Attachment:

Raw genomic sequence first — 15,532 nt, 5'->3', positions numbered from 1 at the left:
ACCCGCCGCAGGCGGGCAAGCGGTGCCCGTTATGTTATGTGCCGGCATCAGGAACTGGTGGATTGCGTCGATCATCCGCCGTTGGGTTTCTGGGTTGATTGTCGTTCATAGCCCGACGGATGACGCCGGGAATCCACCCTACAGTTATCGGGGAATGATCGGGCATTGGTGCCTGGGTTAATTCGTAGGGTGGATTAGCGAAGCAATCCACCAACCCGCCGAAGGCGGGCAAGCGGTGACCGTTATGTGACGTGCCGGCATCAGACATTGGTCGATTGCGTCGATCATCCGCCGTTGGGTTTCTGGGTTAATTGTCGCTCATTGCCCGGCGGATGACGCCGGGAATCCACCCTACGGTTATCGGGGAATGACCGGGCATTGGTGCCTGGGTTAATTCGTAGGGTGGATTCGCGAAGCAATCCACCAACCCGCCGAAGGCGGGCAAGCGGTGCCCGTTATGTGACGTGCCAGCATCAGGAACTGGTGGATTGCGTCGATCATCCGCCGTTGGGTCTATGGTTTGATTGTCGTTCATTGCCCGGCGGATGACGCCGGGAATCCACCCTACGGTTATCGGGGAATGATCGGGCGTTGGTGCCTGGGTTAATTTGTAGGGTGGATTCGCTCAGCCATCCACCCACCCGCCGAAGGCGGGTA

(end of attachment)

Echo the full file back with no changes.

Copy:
Raw genomic sequence first — 15,532 nt, 5'->3', positions numbered from 1 at the left:
ACCCGCCGCAGGCGGGCAAGCGGTGCCCGTTATGTTATGTGCCGGCATCAGGAACTGGTGGATTGCGTCGATCATCCGCCGTTGGGTTTCTGGGTTGATTGTCGTTCATAGCCCGACGGATGACGCCGGGAATCCACCCTACAGTTATCGGGGAATGATCGGGCATTGGTGCCTGGGTTAATTCGTAGGGTGGATTAGCGAAGCAATCCACCAACCCGCCGAAGGCGGGCAAGCGGTGACCGTTATGTGACGTGCCGGCATCAGACATTGGTCGATTGCGTCGATCATCCGCCGTTGGGTTTCTGGGTTAATTGTCGCTCATTGCCCGGCGGATGACGCCGGGAATCCACCCTACGGTTATCGGGGAATGACCGGGCATTGGTGCCTGGGTTAATTCGTAGGGTGGATTCGCGAAGCAATCCACCAACCCGCCGAAGGCGGGCAAGCGGTGCCCGTTATGTGACGTGCCAGCATCAGGAACTGGTGGATTGCGTCGATCATCCGCCGTTGGGTCTATGGTTTGATTGTCGTTCATTGCCCGGCGGATGACGCCGGGAATCCACCCTACGGTTATCGGGGAATGATCGGGCGTTGGTGCCTGGGTTAATTTGTAGGGTGGATTCGCTCAGCCATCCACCCACCCGCCGAAGGCGGGTA